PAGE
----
HONESDALE – September is National Senior Center Month and on Thursday, the Wayne County Commissioners recognized it during their meeting.

Maggie Kerbs, Honesdale Senior Center manager, highlighted some activities that are going on at the senior centers.

“The home delivered meals have gone up,” she said. “There are 221 packed meals per day going out and 118 hot meals a day.”

She added that the Honesdale center has a new class for jazz dancing and the memoir writing group is growing.

“There's a large Majong group at the Hawley center,” Kerbs stated. “ The bus trips are also very popular. There's a lot that goes on.”

The theme for this year, as designated by the National Institute on Aging, is “Senior Centers-Experts at Living Well.”

Wayne County has senior centers in Honesdale, Hawley and Hamlin.

The proclamation read during the Commissioners' meeting states that the staff at the senior centers “understand the important needs of the county's aging population and the integration of the continually increasing boomer generation and the support provided by the APRISE Program to address the ever-changing Medicare Program.”

It adds that senior centers provide a nutritious meal, a place to gather for connecting friends and sharing life experiences and ensuring that seniors remain to be vibrant members of the community.

There are also health and wellness programs like the Chronic Disease Self-Management Program, 10 Keys and LINK, which “connect older adults and families to vital services through information and referral.”

“I want to thank all who are involved in the Aging Department and the volunteers who come in,” said Commissioner Brian Smith. “There are many different things that senior centers do. We have an increasing population of seniors in Wayne County.

“I encourage people to come out and visit the senior centers, make new friends and have meaningful lives.”

He added senior centers provide an opportunity for seniors to avoid staying home all the time.

“They [staff at the centers] are very helpful to those who need it and it's rewarding for those involved,” Smith stated.

Commissioner Jonathan Fritz added the commissioners are proud to have dedicated staff at the senior centers and in the Aging Department.

Kerbs was also in attendance with Shirley Ostrander and Jim Byrnes, who volunteer at the Honesdale Senior Center.

For more information on programs that are offered at the senior centers, call Pat Perkins or Maggie Kerbs at the Aging Office, (570) 253-4262.

Performance grant

The commissioners approved submitting information for the 904 Performance Grant through the Department of Environmental Protection (DEP).

Chief Clerk Vicky Botjer said the county gets reimbursed funds from the state based on the amount of recycled materials collected.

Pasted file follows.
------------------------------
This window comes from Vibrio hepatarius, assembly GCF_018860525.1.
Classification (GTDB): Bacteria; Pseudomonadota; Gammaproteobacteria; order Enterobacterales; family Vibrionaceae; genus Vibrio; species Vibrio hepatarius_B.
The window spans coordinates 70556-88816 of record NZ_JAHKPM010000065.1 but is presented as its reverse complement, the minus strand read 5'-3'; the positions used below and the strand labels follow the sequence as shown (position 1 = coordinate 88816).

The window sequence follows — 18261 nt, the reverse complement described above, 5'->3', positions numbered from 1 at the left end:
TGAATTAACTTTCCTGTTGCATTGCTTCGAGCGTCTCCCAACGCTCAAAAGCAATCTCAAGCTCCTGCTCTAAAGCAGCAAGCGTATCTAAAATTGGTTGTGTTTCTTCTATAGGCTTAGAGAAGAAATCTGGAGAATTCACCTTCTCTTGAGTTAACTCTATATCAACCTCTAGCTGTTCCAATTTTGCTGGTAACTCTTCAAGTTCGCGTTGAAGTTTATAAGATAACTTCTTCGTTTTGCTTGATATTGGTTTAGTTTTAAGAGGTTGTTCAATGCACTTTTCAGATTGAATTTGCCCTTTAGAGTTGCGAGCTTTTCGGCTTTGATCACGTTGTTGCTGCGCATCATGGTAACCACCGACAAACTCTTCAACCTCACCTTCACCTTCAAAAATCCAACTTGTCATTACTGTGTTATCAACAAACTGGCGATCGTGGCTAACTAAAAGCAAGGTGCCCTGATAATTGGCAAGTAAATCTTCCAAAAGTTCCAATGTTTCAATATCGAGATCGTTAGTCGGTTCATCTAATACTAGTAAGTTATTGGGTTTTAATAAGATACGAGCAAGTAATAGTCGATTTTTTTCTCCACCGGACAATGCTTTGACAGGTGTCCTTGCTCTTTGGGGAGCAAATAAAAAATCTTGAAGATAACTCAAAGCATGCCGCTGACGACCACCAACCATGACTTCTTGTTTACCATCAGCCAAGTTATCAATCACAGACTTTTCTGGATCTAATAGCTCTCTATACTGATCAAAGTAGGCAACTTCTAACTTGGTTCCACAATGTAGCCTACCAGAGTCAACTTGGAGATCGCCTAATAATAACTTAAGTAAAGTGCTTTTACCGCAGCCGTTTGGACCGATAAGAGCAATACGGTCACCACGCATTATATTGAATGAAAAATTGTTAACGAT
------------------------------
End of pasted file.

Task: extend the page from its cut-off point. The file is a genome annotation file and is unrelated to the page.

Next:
“There were 1,376.88 tons of residential and 3,215.71 tons of commercial, for a total of 4,592.59 tons of materials,” Botjer said.

She added it includes the single-stream from Waste Management, but doesn't include County Waste.

Botjer explained County Waste didn't submit any information. They are a private vendor and aren't required to submit information to the county, but it also means the county can't get funds for their materials.

Money that comes back to the county helps to offset costs and some goes to municipalities.

The current grant being submitted is dated as of Dec. 31, 2013.

Budget planning

The Office of Children, Youth and Family (OCYF) submitted its projected numbers for the Needs Based Plan and Budget State for fiscal year 2015-16.

The projected total expenditures is $4,791,486 and the state request is $3,517,315. The county's cost would be $1,274,171, which is about 20 percent of the total.

“The significance of putting in around $4.8 million is so we know we have a 79 percent match for that number from state or federal sources,” said Commissioner Wendall Kay. “They [OCYF] project so the county is always covered in the match.”

He said if the projection isn't set like that, it could potentially cost the county more.

Local share grant

The commissioners also approved a letter of support, resolution and commitment letter for two different local share grant applications.

The first was a letter of support for WEDCO, who are applying for a grant through the Department of Community and Economic Development (DCED) for a broadband expansion project in southern Wayne County.

The commissioners said that is one of the identified infrastructure concerns in the comprehensive plan.

“This will go a long way to helping residents,” Botjer said.

• The second was a resolution and commitment letter for the Monroe County application for the Stourbridge project.

This is also through DCED and the grant amount is $799,320.

“It covers all the bells and whistles for the incubator space,” Botjer said.

She also said the amount requested will allow the Workforce Alliance to provide assistance to those using the space.

There is also $31,937.19 of in kind for the design.


Three resignations were approved for part time corrections officers who took a job at FCI Canaan. They include:

• Shane Whitehead, effective Sept. 22.

• Tori Sampson and Joseph Siclari, effective Sept. 20.

Three people were also hired. They include:

• Orville Branning as a part time van driver, effective Sept. 29. The salary was set at $10.34 an hour for 21-25 hours a week.

• Nancy Kutch as an aging case aide 2, effective Sept. 29. The salary was set for $21,160.58 for 37.5 hours a week.

• MaryAnn Sherwood, a transfer from Children and Youth Services to Aging as an aging care manager, effective Oct. 20. The salary is staying the same at $34,354.12, for 37.5 hours a week.